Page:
Lander’s Mill

129 Main Street

Lander's Mill -By 1887-88 the farmers were pushing for a local flour mill and went as far as putting up some of their own money to entice someone to take on the project.  At that time, wheat was grown in abundance but little was sold except as chicken feed.  J. D. Woodruff took up the offer, invested some of his own money, and soon had a mill up and running--- and producing flour.

Prior to the mill, flour was freighted from Rawlins, bore a tariff, and took two weeks to reach Lander.  The first source of power for milling was water. A wooden flume carried water to the wheel, but the water would freeze in the winter. Powered by oil-fired boilers, the mill was converted from water power to steam. This “power” was soon harnessed and provided electricity to the town.  Power was only available to the town at night, as the power was used during the day by the Mill. Exceptions were made on Tuesdays and Fridays when the mill left the power on for “ironing days.”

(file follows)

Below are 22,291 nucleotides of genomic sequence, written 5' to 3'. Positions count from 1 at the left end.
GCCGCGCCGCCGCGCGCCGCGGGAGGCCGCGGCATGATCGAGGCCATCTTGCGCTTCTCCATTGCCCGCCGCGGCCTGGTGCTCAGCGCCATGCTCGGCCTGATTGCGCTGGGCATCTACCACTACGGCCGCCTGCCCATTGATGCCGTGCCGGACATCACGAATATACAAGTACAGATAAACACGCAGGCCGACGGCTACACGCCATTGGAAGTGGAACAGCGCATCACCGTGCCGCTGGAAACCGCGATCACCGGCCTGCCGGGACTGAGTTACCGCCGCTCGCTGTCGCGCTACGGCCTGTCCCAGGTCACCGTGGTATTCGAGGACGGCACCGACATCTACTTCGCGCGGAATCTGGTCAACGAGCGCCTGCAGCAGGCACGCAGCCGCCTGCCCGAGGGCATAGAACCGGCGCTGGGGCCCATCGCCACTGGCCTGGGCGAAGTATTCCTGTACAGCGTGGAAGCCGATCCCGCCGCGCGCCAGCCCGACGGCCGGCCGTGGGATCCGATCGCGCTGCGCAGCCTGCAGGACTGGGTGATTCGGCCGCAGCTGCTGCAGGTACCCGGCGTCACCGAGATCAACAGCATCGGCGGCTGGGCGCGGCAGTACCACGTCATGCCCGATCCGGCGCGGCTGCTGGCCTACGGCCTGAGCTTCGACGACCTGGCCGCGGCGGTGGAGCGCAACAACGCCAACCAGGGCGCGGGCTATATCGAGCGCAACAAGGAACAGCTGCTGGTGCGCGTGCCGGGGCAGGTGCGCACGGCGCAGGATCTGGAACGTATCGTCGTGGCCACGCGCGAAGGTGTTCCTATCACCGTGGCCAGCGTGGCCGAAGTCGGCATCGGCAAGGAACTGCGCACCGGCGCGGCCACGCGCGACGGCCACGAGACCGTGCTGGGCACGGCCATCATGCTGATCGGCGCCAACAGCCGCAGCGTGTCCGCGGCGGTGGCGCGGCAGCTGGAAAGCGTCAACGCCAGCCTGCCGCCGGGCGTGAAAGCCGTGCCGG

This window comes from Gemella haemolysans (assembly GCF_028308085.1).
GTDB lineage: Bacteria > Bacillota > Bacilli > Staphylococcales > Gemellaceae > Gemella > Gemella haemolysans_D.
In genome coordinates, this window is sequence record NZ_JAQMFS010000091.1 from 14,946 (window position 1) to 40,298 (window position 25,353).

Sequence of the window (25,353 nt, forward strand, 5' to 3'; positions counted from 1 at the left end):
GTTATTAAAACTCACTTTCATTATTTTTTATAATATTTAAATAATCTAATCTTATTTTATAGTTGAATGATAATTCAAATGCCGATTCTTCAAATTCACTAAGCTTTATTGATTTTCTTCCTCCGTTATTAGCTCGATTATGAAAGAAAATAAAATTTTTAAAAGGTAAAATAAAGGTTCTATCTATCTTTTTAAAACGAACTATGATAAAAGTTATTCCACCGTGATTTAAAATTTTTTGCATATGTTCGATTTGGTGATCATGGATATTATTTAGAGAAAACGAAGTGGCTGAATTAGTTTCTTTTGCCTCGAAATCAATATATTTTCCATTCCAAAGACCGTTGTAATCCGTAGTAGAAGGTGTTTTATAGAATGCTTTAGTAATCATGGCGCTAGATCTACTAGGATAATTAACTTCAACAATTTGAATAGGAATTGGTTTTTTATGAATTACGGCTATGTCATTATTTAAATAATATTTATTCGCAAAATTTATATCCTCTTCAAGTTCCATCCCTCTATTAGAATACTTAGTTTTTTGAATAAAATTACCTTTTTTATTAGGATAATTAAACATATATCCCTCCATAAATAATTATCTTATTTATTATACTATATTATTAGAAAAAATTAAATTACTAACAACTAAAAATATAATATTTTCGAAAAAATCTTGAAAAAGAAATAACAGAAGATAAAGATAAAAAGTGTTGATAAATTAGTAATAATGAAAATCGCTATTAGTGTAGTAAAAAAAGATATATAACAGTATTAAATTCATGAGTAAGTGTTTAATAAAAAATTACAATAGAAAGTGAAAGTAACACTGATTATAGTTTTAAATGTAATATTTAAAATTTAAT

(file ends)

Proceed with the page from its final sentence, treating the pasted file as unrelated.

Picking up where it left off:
Tidbits:

  • Lander was the second town in the state to have electrical power. 
  • In 1927 the large elevator was built to the east of the mill to store excess wheat.
  • In 1928 Lander Mill became the first “franchised” dealer of Purina Chows livestock feed in the State of Wyoming.
  • In 1944 the mill discontinued the manufacturing of flour (due to not enough grain being brought to the mill by farmers). 

 

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